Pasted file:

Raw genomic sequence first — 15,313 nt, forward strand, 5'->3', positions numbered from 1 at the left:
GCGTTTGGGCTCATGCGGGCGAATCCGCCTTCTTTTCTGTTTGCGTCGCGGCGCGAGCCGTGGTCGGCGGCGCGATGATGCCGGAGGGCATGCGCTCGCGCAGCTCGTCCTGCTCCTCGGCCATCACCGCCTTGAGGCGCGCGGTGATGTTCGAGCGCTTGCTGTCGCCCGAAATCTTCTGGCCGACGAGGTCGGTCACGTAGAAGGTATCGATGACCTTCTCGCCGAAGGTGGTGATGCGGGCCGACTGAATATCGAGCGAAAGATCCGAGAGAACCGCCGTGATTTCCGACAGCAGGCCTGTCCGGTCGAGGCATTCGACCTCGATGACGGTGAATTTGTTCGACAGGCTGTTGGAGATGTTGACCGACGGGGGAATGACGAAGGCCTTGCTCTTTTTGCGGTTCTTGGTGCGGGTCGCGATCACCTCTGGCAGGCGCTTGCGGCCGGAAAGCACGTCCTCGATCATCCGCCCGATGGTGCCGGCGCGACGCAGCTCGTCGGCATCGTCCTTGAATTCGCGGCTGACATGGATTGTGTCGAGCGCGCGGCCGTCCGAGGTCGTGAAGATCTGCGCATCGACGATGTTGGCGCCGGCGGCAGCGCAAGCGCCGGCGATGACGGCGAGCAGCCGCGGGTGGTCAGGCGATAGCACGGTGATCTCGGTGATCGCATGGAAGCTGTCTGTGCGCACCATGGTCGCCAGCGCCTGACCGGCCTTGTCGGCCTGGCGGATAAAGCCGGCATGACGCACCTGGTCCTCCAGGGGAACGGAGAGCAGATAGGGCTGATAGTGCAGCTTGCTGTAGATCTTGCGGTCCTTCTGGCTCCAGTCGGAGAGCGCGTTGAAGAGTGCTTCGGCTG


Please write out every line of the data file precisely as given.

Raw genomic sequence first — 15,313 nt, forward strand, 5'->3', positions numbered from 1 at the left:
GCGTTTGGGCTCATGCGGGCGAATCCGCCTTCTTTTCTGTTTGCGTCGCGGCGCGAGCCGTGGTCGGCGGCGCGATGATGCCGGAGGGCATGCGCTCGCGCAGCTCGTCCTGCTCCTCGGCCATCACCGCCTTGAGGCGCGCGGTGATGTTCGAGCGCTTGCTGTCGCCCGAAATCTTCTGGCCGACGAGGTCGGTCACGTAGAAGGTATCGATGACCTTCTCGCCGAAGGTGGTGATGCGGGCCGACTGAATATCGAGCGAAAGATCCGAGAGAACCGCCGTGATTTCCGACAGCAGGCCTGTCCGGTCGAGGCATTCGACCTCGATGACGGTGAATTTGTTCGACAGGCTGTTGGAGATGTTGACCGACGGGGGAATGACGAAGGCCTTGCTCTTTTTGCGGTTCTTGGTGCGGGTCGCGATCACCTCTGGCAGGCGCTTGCGGCCGGAAAGCACGTCCTCGATCATCCGCCCGATGGTGCCGGCGCGACGCAGCTCGTCGGCATCGTCCTTGAATTCGCGGCTGACATGGATTGTGTCGAGCGCGCGGCCGTCCGAGGTCGTGAAGATCTGCGCATCGACGATGTTGGCGCCGGCGGCAGCGCAAGCGCCGGCGATGACGGCGAGCAGCCGCGGGTGGTCAGGCGATAGCACGGTGATCTCGGTGATCGCATGGAAGCTGTCTGTGCGCACCATGGTCGCCAGCGCCTGACCGGCCTTGTCGGCCTGGCGGATAAAGCCGGCATGACGCACCTGGTCCTCCAGGGGAACGGAGAGCAGATAGGGCTGATAGTGCAGCTTGCTGTAGATCTTGCGGTCCTTCTGGCTCCAGTCGGAGAGCGCGTTGAAGAGTGCTTCGGCTG